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Aspen Peak
Hualapai Mountains, Arizona
April 13, 2019

Since climbing Hualapai Peak in 2014, Dinah and I had some unfinished business to do in the area: Aspen Peak. It's feasible to climb Aspen Peak and Hualapai Peak in one day, but when the weather turned bad after summiting Hualapai, we pulled the plug on Aspen. So in Aspen Peak, we had an excuse to return to Hualapai Mountain Park, a park that stuck in our minds for its unusual scenery.

The park's free map supplies the route: it shows Aspen Peak smack in the middle of Potato Patch Loop trail. A side trail from the loop heads to the peak but stops at Dean Peak Overlook, 200 m short of Aspen's summit. But with a little routefinding and a little scrambling, one can cover that distance easily.

Unlike Hualapai Peak, Dinah and I did Potato Patch Loop counterclockwise so we caught things we missed when we did it clockwise. But whatever direction the loop is taken, thick forest limits far-ranging views. (Indeed, Hualapai means “people of the tall trees.”) But massive granite boulders strewn throughout the park provide a fantastic setting. No need to look farther afield.

After going almost halfway around the loop, we turned onto Aspen Peak trail and hiked to Dean Peak Overlook. Continuing up the ridge after the overlook, we found a use trail which leads to a shaded level spot. We scrambled up some boulders and made our way to the summit.

The highest point on Aspen Peak is a boulder on the left. A boulder next to it provides a steep ramp to reach it. I climbed the ramp rock and balanced on its tiny top, but getting onto the summit boulder just 3 or 4 feet higher was out of the question for me: a small gap between the boulders and a lack of handholds dissuaded me from going higher. I took a panorama from the lower rock.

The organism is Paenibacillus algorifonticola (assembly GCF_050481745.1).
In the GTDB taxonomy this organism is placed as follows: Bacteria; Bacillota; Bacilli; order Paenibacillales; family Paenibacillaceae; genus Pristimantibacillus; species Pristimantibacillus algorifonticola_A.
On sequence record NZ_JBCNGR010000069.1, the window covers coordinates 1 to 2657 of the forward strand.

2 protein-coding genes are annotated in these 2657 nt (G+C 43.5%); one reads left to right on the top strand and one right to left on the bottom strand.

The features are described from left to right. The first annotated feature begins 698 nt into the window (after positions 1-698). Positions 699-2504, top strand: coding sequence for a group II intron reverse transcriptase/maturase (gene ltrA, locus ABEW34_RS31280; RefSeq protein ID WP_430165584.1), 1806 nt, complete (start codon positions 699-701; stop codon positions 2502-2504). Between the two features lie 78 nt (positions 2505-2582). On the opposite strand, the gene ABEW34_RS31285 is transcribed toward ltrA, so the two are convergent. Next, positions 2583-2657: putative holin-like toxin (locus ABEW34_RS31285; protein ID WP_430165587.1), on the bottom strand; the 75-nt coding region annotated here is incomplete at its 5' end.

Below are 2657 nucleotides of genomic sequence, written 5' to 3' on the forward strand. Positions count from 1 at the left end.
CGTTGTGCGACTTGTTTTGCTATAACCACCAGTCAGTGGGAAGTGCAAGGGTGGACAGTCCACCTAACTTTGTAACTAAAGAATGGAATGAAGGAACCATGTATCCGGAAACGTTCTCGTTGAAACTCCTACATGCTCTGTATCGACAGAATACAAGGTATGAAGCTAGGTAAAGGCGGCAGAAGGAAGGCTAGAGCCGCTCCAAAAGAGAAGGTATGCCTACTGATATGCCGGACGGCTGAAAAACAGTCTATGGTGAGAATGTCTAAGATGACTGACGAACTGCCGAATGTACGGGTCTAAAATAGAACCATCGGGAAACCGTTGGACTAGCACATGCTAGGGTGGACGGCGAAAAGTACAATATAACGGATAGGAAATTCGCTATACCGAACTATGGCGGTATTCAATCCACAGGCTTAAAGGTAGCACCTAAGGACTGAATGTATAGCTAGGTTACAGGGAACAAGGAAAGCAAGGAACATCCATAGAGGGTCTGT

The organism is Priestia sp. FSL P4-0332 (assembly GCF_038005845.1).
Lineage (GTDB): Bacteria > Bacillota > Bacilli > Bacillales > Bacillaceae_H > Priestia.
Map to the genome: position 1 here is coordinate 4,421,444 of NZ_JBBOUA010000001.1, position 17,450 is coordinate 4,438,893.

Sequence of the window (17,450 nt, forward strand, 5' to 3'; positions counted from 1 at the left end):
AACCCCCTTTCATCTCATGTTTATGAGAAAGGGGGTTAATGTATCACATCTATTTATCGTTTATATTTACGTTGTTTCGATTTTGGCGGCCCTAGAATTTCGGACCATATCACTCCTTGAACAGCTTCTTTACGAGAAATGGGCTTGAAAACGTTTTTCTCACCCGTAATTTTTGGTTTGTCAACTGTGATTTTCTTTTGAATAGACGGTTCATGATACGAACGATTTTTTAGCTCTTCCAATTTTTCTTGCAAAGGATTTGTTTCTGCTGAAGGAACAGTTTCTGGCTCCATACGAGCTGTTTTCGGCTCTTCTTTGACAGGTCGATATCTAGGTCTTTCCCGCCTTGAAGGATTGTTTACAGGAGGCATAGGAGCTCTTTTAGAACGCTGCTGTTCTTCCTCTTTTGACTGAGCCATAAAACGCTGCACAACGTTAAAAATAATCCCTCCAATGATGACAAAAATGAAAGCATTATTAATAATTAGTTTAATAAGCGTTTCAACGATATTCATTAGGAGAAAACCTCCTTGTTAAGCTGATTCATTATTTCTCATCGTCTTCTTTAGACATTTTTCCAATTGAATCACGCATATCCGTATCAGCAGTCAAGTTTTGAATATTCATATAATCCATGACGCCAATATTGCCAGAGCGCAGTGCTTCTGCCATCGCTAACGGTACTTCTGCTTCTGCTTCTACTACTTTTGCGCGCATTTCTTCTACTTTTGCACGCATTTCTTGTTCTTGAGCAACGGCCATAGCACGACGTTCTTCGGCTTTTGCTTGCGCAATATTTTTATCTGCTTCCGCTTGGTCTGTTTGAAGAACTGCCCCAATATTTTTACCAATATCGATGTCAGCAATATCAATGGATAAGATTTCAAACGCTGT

After taking photos and having lunch, we retraced our steps back to the Aspen Trail/Potato Patch Loop junction. We turned left to hike the rest of the loop. It added a kilometre and 50 m of elevation gain/loss than if we had gone back the same way, but it was worth the added scenery.

KML and GPX Tracks


Starting up the trail


At the junction for the loop, we turned right


Huge granite boulders are everywhere


The trail climbs above a rock pile called "The Gossips"


Breaks in the trees allow some far-ranging views


One of two storm shelters we passed


We left the loop here to hike up Aspen Peak


We soon crossed a bridge


Continuing up the trail to Aspen


Hualapai Peak is behind us


Occasionally trees give way to rocks


The trail swings by an enormous pillar


I'm guessing this is a spiny lizard


A young horned lizard, not much bigger than a toonie


From Dean Peak Overlook we continued climbing to the summit


We followed a use trail through dense scrub oak


When the ridge leveled off, we made our way to the end of some boulders


A brief scramble took us to the next level


A tree partially hides the summit


This is as high as I dared climb


There's a small gap between the boulders and no handholds on the highest boulder


Posing on Aspen Peak

Nearby Haydon Peak, with its communications towers, holds no attraction for us


Humphrey's Peak is 200 km away


Continuing along Potato Patch Loop


People often miss this turn, where the route leaves the road for a single track


The trail breaks free of trees for a time


Still some lingering snow so you wouldn't want to hike Aspen Peak too early in the year


We'll soon be back at the fork


1:24,000 Hualapai Peak Topo (6.2 mi, 8136 ft, 1421 ft)

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